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Dr. Praveen Kammar

MS, MRCS, MCH

Surgical Oncologist

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Stomach Tumor | 30 May 2022, Monday

Complications of Colon Cancer

complications of colon cancer
Colon cancer arises in the cells lining the inside of the large intestine. Adenocarcinoma is the most common variety of colon cancer. Cancer grows 3 dimensionally across the colonic wall. However, there are no symptoms until the cancer is big enough. As cancer progresses condition worsens, symptoms such as tenesmus, weakness, stomach discomfort, a sense that the bowels aren’t emptying, stool problems, mucus and blood in the stool, dark red stools, poor appetite, loss of weight, and fever reaching sub febrile levels are seen.

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Colon Cancer Complications

Cancers of the colon and rectum might result in several problems, including:

  • The psychological and emotional trauma after a cancer diagnosis
  • Intussusception: When one section of the intestine pushes into another area of the intestine (lead by the tumour), the bowel becomes obstructed and requires surgical repair.
complications of colon cancer

 

  • Bowel obstruction : A tumour large enough to occupy the cavity of the colon may cause obstruction to the passage of food and stools. 
  • Perforation : When cancer grows through the entire thickness of the bowel wall it may create a hole in the wall. The bowel contents may leak out and create a condition called peritonitis. This is a surgical emergency since the leakage of bowel contents into the abdomen may create a life-threatening infection called sepsis. 
  • Bleeding from cancer may cause anaemia and severe weakness. Sometimes this can cause a surgical emergency. 
  • Weight loss 
  • Spread of cancer to other organs- most commonly to nearby organs, nodes, liver, lungs and bones.
  • Treatment-related side effects.
  • Risk of Tumor recurrence after therapy. 

Also Read : What is a colostomy?

Complications after surgery

complications of colon cancer
The following are a few common complications associated with colon cancer surgery:

  • Bleeding: Bleeding is an uncommon complication of colon cancer surgery. When occurs there may be a need to perform a blood transfusion.
  • Infection: The surgical incisions may become infected after the surgery. This risk increases in the presence of diabetes, malnutrition, advanced age, immunocompromised status, bleeding, prolonged surgery and spillage of bowel contents during surgery. Meticulous technique, attention to sterility, and judicious use of antibiotics can prevent most infective episodes.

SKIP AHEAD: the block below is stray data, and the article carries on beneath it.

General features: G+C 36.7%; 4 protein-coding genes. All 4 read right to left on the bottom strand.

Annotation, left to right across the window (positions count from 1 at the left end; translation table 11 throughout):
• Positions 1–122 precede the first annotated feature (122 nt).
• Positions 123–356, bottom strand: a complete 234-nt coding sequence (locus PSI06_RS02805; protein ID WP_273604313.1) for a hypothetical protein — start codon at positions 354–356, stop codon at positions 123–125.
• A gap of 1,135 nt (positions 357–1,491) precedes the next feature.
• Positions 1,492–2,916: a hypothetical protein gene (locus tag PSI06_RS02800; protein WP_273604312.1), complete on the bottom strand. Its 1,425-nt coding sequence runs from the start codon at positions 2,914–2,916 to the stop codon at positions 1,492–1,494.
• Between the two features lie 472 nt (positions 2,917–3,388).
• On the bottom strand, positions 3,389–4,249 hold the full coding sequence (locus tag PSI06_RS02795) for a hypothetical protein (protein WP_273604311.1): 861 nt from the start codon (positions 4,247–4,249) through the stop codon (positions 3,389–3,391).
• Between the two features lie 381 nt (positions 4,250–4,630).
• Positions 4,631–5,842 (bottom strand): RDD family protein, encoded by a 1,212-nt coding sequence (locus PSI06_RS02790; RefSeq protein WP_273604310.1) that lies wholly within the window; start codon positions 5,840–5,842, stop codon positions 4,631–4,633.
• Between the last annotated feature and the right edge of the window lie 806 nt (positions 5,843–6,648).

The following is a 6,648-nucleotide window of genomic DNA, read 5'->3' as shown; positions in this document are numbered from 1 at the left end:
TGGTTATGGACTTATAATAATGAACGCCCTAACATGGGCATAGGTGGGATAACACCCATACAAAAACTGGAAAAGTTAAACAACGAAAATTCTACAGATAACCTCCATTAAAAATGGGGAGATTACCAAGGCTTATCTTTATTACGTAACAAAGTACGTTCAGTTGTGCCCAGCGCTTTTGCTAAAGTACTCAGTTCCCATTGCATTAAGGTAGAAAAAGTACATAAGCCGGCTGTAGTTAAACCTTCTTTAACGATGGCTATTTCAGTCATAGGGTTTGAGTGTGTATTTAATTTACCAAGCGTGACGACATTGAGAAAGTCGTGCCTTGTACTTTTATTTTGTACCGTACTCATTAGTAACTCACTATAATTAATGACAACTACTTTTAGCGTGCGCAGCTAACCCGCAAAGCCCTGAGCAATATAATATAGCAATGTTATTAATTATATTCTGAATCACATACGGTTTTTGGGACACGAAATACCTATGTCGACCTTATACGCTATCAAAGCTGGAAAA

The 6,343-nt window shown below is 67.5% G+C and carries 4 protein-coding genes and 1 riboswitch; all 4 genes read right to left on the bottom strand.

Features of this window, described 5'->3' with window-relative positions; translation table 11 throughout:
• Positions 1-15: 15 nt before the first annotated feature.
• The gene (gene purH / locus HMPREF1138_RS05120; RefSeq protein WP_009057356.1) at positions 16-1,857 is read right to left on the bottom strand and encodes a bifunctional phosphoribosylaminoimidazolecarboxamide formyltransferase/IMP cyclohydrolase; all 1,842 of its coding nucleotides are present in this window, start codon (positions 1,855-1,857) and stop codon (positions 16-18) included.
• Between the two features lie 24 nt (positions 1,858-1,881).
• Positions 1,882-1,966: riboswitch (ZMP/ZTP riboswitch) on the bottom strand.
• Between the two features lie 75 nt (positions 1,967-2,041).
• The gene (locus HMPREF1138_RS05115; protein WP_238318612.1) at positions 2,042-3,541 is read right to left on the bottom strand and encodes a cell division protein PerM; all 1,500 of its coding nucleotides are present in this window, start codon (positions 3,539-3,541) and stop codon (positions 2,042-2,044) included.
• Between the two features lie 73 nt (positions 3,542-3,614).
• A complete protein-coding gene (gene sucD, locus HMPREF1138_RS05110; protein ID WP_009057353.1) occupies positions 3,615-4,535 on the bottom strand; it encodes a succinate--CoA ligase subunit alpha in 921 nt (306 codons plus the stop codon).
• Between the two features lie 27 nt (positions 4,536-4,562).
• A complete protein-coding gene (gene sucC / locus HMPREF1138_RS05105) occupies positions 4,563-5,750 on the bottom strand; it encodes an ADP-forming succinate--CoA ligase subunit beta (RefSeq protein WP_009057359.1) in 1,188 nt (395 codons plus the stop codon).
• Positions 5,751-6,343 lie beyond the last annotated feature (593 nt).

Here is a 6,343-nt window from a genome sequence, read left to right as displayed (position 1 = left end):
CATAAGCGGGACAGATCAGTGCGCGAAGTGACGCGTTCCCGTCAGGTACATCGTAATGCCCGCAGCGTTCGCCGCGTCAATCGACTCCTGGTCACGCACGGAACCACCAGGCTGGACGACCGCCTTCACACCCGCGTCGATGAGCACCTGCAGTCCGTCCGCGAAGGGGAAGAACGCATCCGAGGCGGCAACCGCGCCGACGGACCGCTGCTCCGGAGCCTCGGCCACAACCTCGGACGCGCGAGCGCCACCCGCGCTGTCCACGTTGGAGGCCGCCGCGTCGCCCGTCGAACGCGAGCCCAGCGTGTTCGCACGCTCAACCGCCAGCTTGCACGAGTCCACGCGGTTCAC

• Respiratory infection : General anaesthesia given for surgery hampers lung function which may predispose some individuals to respiratory infections. Preoperative rehabilitation, chest physiotherapy, exercise, and incentive spirometry reduce the risk of respiratory infections. 
  • Deep vein thrombosis : Cancer is a condition that increases the clotting ability of blood. However, this is undesirable as this may cause clots in blood vessels. Such a risk is high during surgery. Blood vessels of the lower limb are more prone to this condition. 

Usage of stockings, pneumatic pumps, lower molecular weight heparin and early mobilisation after surgery is used to prevent deep vein thrombosis surgery. 

  • Bladder and bowel issues: The patient may have bowel and bladder issues for the first few days following surgery. Since colon cancer surgery entails the removal of a part of the large intestine, the patient may experience an increase in bowel frequency. However, these issues usually go away with time. It’s crucial that you speak with your oncologist if this issue persists.
  • Nearby organs are injured: The neighbouring organs may suffer damage during colectomy. An injury might occur to nearby organs such as the stomach, ureter, duodenum, pancreas, spleen and major blood vessels. The risk of injury is higher when the tumour is in an advanced stage. Such injuries can complicate recovery and prolonged hospital stays. However, in experienced hands, the risk of such injuries is extremely minimal.
  • Anastomotic leakage : After colon cancer removal, bowel continuity is established by joining the bowel segment that lies just before the removed segment to the segment that lies just after. One of the most important complications of colon surgery is leakage from the site where intestines are joined.

Meticulous technique and attention to detail can prevent this complication. 

Also Read : Why is Liver Cancer so deadly?

stages of colorectal cancer

Is removal of colon necessary?

Surgery forms a very important part of the treatment for colon cancer. 

However, there are some instances where you may avoid surgery. 

e.g. 

  1. When your cancer is caught very early and the entire tumour can be successfully removed with endoscopy. Several tumour-related microscopic features have to be assessed to decide if surgery can be avoided after endoscopic removal. 
  2. when you are diagnosed with precancerous conditions like dysplasia.

In some advanced stages also, your oncologist may decide to avoid surgery. 

e.g. 

  • When there is a stage 4 cancer that has spread to other organs and curative surgery is not possible. 
  • when the overall health of the patient is too poor to withstand surgery. 

Conclusion

Colon cancer does not give rise to significant symptoms in the early stage. Hence seeking medical attention early when you have worrisome issues can help in catching this cancer early. Early diagnosis and treatment by experts will give you a successful treatment.

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